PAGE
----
There’s two recent happenings in Roger Lerner’s life: He’s a new Orange County resident and the new rabbi at Monroe Temple.
Lerner, a rabbi for more than 12 years, was influenced to become a rabbi by growing up as an active member of Temple Sha'arey Shalom in New Jersey.
“My experiences there helped lay the foundation for my present occupation,” he said. “My parents and family played an important part in my path to become a rabbi, so Judaism was naturally a part of our everyday life.”
Previously Lerner was the rabbi at Temple B'nai B'rith in Pennsylvania. While there, its Social Action Committee was very active in the community.
“I am proud of the work I have done on the Wyoming Valley Interfaith Council, the programs we brought to the community, and the friends I made there,” he said.
As a religious leader, not only has Lerner had many altruistic experiences, but he has gained insight as to how religion functions in a modern society.
“The freedoms we have here in America are unique in history since, throughout time, religion has either led a country or been subservient to it, but in America, neither should be true and at the same time, religion's relevance is challenged,” he said. “Reform Judaism bridges the gap between the ancient and modernity, obligation and freedom of choice, and is uniquely suited in today's world to confront the challenges that await us, while not losing our heritage in the process.”
As an applicant for the position, Lerner found the congregation to be incredibly welcoming, warm and open.
“These are important parts of what makes a congregation successful and makes a successful ‘shidduch’ (a match),” he said.
Inspire, teach, comfort
During his first year at the congregation, he wants to get to know the members of his community and serve them in the best way he can to foster growth.
“Monroe Temple has put in a great deal of effort learning about what the needs of the congregation are,” Lerner said. “Much of that was centered on finding rabbinic leadership that would inspire them, teach them and comfort them.”
Lerner has a long, and strong, history of working with diverse groups on a variety of projects, and is excited to bring those skills to the greater Monroe area to make it a better place.
“I wish to continue my work, learning about what is already being done and enhancing it, while also seeing what I might bring to the table to offer,” he said.
'Welcome the stranger, care for the stranger'
This holds especially true to his commitment to social action.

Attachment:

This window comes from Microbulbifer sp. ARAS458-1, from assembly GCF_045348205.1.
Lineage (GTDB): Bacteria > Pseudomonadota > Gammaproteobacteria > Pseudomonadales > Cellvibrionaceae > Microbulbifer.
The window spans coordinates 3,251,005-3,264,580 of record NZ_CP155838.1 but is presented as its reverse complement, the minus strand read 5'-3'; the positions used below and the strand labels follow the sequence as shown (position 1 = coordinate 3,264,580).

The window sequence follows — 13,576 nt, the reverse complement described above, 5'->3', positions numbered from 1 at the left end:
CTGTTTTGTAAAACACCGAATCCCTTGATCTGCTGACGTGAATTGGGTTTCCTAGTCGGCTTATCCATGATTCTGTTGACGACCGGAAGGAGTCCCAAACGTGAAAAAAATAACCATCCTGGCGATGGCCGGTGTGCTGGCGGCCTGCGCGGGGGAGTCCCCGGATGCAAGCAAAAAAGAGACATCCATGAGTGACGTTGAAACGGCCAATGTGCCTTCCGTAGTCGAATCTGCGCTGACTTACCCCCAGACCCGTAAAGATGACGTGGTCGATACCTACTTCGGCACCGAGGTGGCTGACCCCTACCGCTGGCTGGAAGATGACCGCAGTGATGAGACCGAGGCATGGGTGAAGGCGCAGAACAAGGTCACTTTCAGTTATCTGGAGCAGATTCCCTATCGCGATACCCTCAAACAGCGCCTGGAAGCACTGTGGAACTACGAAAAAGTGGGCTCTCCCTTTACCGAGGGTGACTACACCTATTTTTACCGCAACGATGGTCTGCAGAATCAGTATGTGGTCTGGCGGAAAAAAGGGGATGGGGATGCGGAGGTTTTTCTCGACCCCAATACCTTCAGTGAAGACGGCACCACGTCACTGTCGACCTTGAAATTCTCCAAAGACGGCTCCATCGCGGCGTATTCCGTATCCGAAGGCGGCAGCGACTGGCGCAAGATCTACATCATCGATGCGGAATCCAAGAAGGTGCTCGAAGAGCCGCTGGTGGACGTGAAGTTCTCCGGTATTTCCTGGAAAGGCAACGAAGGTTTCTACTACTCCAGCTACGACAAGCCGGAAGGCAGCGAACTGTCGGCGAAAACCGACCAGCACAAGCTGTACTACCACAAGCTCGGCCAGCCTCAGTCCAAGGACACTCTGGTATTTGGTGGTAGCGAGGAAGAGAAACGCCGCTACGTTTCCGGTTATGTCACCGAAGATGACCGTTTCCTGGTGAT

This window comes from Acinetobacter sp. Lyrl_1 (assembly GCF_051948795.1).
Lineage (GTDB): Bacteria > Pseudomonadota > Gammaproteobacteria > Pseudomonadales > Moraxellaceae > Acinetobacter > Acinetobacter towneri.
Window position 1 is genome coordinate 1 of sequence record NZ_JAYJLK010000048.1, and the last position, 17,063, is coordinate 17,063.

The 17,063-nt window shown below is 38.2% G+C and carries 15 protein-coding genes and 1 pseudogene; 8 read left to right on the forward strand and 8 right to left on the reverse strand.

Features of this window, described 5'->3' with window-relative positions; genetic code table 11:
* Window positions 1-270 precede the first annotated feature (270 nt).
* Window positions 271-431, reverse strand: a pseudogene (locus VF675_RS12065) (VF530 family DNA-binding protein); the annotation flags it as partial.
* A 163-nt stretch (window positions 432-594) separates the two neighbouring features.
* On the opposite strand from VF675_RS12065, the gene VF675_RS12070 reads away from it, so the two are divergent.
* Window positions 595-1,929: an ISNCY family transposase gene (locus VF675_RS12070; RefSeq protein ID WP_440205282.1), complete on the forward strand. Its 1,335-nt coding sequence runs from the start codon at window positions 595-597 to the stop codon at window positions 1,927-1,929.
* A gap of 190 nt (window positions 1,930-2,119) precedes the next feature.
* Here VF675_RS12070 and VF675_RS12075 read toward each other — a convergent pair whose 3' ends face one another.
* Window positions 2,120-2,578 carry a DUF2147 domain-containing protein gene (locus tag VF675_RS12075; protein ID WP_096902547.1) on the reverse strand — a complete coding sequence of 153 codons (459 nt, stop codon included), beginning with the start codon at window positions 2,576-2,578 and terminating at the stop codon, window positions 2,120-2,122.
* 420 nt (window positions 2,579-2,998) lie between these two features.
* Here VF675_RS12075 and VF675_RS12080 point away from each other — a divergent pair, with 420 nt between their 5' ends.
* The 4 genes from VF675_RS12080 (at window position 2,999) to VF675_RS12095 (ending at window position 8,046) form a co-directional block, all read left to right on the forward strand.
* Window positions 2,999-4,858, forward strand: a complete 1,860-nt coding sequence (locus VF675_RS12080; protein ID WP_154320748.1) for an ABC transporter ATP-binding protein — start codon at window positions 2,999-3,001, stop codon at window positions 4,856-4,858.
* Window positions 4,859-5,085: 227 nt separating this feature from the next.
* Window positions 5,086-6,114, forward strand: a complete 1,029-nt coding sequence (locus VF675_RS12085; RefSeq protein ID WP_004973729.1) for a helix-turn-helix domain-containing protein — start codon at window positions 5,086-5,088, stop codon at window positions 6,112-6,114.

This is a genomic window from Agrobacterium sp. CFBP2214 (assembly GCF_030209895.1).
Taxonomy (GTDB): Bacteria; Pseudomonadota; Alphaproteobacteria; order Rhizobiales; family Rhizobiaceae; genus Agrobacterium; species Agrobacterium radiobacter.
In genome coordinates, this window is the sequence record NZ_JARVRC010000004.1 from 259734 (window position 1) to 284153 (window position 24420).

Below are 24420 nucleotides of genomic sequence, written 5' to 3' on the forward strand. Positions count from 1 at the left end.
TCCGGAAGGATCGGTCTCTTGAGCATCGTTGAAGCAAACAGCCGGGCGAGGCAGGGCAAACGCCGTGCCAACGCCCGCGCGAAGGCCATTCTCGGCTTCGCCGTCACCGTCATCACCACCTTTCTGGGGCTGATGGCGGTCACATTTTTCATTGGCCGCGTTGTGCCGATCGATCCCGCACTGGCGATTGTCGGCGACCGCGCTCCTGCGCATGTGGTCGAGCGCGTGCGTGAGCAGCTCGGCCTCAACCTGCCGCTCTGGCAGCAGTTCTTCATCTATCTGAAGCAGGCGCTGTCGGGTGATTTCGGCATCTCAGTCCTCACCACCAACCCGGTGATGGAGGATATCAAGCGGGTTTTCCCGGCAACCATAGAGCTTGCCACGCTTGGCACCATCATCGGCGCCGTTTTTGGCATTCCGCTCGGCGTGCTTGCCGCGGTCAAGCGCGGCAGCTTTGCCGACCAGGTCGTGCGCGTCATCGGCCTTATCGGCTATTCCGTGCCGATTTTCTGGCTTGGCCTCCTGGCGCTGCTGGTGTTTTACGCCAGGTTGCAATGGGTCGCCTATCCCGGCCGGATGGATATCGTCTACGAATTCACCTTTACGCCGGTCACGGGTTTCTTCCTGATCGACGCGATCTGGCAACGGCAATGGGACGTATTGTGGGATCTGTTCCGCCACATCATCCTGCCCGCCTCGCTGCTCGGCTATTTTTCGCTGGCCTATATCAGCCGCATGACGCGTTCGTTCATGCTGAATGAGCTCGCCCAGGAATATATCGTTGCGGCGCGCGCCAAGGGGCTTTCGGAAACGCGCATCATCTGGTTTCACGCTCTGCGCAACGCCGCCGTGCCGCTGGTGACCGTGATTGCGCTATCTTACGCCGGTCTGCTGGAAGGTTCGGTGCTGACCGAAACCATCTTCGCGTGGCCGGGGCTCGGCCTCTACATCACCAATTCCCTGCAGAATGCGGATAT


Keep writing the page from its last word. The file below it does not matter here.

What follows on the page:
“In my first week here, I learned that Rabbi Rubenstein was leading a protest at the Middletown prison because it was being used as a temporary housing facility for ICE, and in my first sermon that Friday night, I urged those members that were interested to attend even though I was unable,” said Lerner. “I am very committed to social action, but feel strongly that it is a joint effort from me and the congregation. So much of what we do will depend on what we will decide.”
Causes like this are important to Lerner, who hopes they will be driven from the bottom and move up.
“When it comes to immigration, one of the things we are taught in the Bible is that we are supposed to ‘welcome the stranger,’ ‘care for the stranger’ and even ‘love the stranger,’” he said. “Undocumented immigrants are the epitome of the biblical stranger and we are not only failing them, but we are failing to live up to the basic principles of human rights, and the basic rule of law—we can do better and we ought to do better.”
This plays into one of Reform Judaism's cornerstones, “tikkun olam,” which means repairing the world.
“We don't believe that an individual messiah is coming to save us, rather that each of us plays a part in bringing about the idea of messianic redemption—that each of us, working together, can make this world better for all of us,” said Lerner.
As much as a temple serves its members and works to ensure that they are taken care of, Lerner plans to continue Monroe Temple's long history of serving the greater Monroe community.
“Whether it's regarding food insecurity, housing, defending the rights of the ‘strangers’ among us and so on,” he said. “Every day, I get to wake up and meet people from all walks of life, from young to wise in years, and serve, and that is my favorite part about being a rabbi.”
Opportunities for the greater community
In his new position, Lerner is most looking forward to meeting and talking with the members of the community. They have stories to tell and he wants to learn about who they are and how they got here so he can serve them better.
“In my opinion, another foundation of Judaism, and religion in general, is relationships,” he said. “This happens when we create opportunities for the greater community to get together and learn from one another about who they are and what they believe. We can do that, even when we disagree about even the most fundamental of issues.”
Lerner hopes to enhance the sense of community that Monroe already has and to continue the strong foundation of community that has been built. To him, the most rewarding thing about being a rabbi is when he can shine a light into darkness for people.
“When I can bring joy to the hearts of children, when I can inspire people to be more than they ever thought possible,” added Lerner, “when I can make a small difference in people's lives, making them better, then my heart truly soars.”
“The freedoms we have here in America are unique in history since, throughout time, religion has either led a country or been subservient to it, but in America, neither should be true and at the same time, religion's relevance is challenged."
Rabbi Roger Lerner